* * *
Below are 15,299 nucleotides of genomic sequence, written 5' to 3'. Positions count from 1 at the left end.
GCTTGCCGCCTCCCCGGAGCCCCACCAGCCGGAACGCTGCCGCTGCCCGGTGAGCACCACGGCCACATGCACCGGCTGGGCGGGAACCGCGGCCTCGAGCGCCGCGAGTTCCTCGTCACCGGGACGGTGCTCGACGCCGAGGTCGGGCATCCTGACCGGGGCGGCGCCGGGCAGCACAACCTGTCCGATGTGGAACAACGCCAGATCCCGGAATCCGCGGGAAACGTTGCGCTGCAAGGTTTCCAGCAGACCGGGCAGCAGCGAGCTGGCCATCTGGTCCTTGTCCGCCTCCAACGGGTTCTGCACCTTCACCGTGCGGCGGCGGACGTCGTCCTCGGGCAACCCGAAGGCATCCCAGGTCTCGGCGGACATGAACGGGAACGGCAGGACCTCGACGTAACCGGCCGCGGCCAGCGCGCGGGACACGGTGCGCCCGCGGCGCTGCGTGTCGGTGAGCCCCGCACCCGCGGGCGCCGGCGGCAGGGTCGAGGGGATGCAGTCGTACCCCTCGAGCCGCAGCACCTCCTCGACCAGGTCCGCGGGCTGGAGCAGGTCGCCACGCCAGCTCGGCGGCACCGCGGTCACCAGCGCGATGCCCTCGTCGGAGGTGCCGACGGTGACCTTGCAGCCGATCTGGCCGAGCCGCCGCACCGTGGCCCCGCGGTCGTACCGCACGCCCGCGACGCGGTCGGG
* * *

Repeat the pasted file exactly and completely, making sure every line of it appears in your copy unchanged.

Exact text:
Below are 15,299 nucleotides of genomic sequence, written 5' to 3'. Positions count from 1 at the left end.
GCTTGCCGCCTCCCCGGAGCCCCACCAGCCGGAACGCTGCCGCTGCCCGGTGAGCACCACGGCCACATGCACCGGCTGGGCGGGAACCGCGGCCTCGAGCGCCGCGAGTTCCTCGTCACCGGGACGGTGCTCGACGCCGAGGTCGGGCATCCTGACCGGGGCGGCGCCGGGCAGCACAACCTGTCCGATGTGGAACAACGCCAGATCCCGGAATCCGCGGGAAACGTTGCGCTGCAAGGTTTCCAGCAGACCGGGCAGCAGCGAGCTGGCCATCTGGTCCTTGTCCGCCTCCAACGGGTTCTGCACCTTCACCGTGCGGCGGCGGACGTCGTCCTCGGGCAACCCGAAGGCATCCCAGGTCTCGGCGGACATGAACGGGAACGGCAGGACCTCGACGTAACCGGCCGCGGCCAGCGCGCGGGACACGGTGCGCCCGCGGCGCTGCGTGTCGGTGAGCCCCGCACCCGCGGGCGCCGGCGGCAGGGTCGAGGGGATGCAGTCGTACCCCTCGAGCCGCAGCACCTCCTCGACCAGGTCCGCGGGCTGGAGCAGGTCGCCACGCCAGCTCGGCGGCACCGCGGTCACCAGCGCGATGCCCTCGTCGGAGGTGCCGACGGTGACCTTGCAGCCGATCTGGCCGAGCCGCCGCACCGTGGCCCCGCGGTCGTACCGCACGCCCGCGACGCGGTCGGG